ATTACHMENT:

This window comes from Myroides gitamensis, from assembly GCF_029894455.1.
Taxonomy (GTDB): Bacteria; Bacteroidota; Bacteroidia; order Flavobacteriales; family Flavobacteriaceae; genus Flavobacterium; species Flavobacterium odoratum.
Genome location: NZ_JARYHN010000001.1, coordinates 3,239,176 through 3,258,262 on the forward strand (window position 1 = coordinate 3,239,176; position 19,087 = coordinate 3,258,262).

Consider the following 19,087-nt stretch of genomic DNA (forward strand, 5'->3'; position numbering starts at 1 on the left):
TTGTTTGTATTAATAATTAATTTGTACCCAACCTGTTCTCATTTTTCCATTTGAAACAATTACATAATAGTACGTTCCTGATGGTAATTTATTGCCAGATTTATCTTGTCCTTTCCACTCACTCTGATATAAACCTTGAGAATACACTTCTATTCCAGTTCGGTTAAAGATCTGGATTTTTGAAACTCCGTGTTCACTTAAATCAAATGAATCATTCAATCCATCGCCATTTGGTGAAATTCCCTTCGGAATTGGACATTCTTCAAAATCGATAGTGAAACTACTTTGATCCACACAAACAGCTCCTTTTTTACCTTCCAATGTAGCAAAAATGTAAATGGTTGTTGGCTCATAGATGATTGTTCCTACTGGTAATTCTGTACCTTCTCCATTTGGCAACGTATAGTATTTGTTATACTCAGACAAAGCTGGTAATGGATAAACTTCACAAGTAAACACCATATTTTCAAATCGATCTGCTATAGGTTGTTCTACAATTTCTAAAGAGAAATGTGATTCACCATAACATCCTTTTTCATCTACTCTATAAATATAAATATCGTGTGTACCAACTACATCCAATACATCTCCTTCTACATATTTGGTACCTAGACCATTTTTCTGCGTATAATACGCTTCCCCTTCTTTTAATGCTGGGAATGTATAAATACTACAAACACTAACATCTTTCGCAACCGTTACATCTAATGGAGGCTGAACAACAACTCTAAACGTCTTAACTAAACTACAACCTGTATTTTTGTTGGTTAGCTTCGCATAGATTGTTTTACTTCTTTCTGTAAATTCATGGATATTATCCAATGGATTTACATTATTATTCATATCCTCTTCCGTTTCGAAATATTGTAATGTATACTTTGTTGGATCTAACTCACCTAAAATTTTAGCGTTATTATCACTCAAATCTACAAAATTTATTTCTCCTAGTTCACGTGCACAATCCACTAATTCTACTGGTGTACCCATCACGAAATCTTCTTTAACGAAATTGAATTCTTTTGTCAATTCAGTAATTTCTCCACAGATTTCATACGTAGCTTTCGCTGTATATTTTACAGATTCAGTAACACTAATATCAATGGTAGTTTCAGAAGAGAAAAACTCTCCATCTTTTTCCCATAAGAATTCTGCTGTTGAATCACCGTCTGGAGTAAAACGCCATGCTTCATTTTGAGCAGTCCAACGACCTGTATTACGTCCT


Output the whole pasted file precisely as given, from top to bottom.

This window comes from Myroides gitamensis, from assembly GCF_029894455.1.
Taxonomy (GTDB): Bacteria; Bacteroidota; Bacteroidia; order Flavobacteriales; family Flavobacteriaceae; genus Flavobacterium; species Flavobacterium odoratum.
Genome location: NZ_JARYHN010000001.1, coordinates 3,239,176 through 3,258,262 on the forward strand (window position 1 = coordinate 3,239,176; position 19,087 = coordinate 3,258,262).

Consider the following 19,087-nt stretch of genomic DNA (forward strand, 5'->3'; position numbering starts at 1 on the left):
TTGTTTGTATTAATAATTAATTTGTACCCAACCTGTTCTCATTTTTCCATTTGAAACAATTACATAATAGTACGTTCCTGATGGTAATTTATTGCCAGATTTATCTTGTCCTTTCCACTCACTCTGATATAAACCTTGAGAATACACTTCTATTCCAGTTCGGTTAAAGATCTGGATTTTTGAAACTCCGTGTTCACTTAAATCAAATGAATCATTCAATCCATCGCCATTTGGTGAAATTCCCTTCGGAATTGGACATTCTTCAAAATCGATAGTGAAACTACTTTGATCCACACAAACAGCTCCTTTTTTACCTTCCAATGTAGCAAAAATGTAAATGGTTGTTGGCTCATAGATGATTGTTCCTACTGGTAATTCTGTACCTTCTCCATTTGGCAACGTATAGTATTTGTTATACTCAGACAAAGCTGGTAATGGATAAACTTCACAAGTAAACACCATATTTTCAAATCGATCTGCTATAGGTTGTTCTACAATTTCTAAAGAGAAATGTGATTCACCATAACATCCTTTTTCATCTACTCTATAAATATAAATATCGTGTGTACCAACTACATCCAATACATCTCCTTCTACATATTTGGTACCTAGACCATTTTTCTGCGTATAATACGCTTCCCCTTCTTTTAATGCTGGGAATGTATAAATACTACAAACACTAACATCTTTCGCAACCGTTACATCTAATGGAGGCTGAACAACAACTCTAAACGTCTTAACTAAACTACAACCTGTATTTTTGTTGGTTAGCTTCGCATAGATTGTTTTACTTCTTTCTGTAAATTCATGGATATTATCCAATGGATTTACATTATTATTCATATCCTCTTCCGTTTCGAAATATTGTAATGTATACTTTGTTGGATCTAACTCACCTAAAATTTTAGCGTTATTATCACTCAAATCTACAAAATTTATTTCTCCTAGTTCACGTGCACAATCCACTAATTCTACTGGTGTACCCATCACGAAATCTTCTTTAACGAAATTGAATTCTTTTGTCAATTCAGTAATTTCTCCACAGATTTCATACGTAGCTTTCGCTGTATATTTTACAGATTCAGTAACACTAATATCAATGGTAGTTTCAGAAGAGAAAAACTCTCCATCTTTTTCCCATAAGAATTCTGCTGTTGAATCACCGTCTGGAGTAAAACGCCATGCTTCATTTTGAGCAGTCCAACGACCTGTATTACGTCCT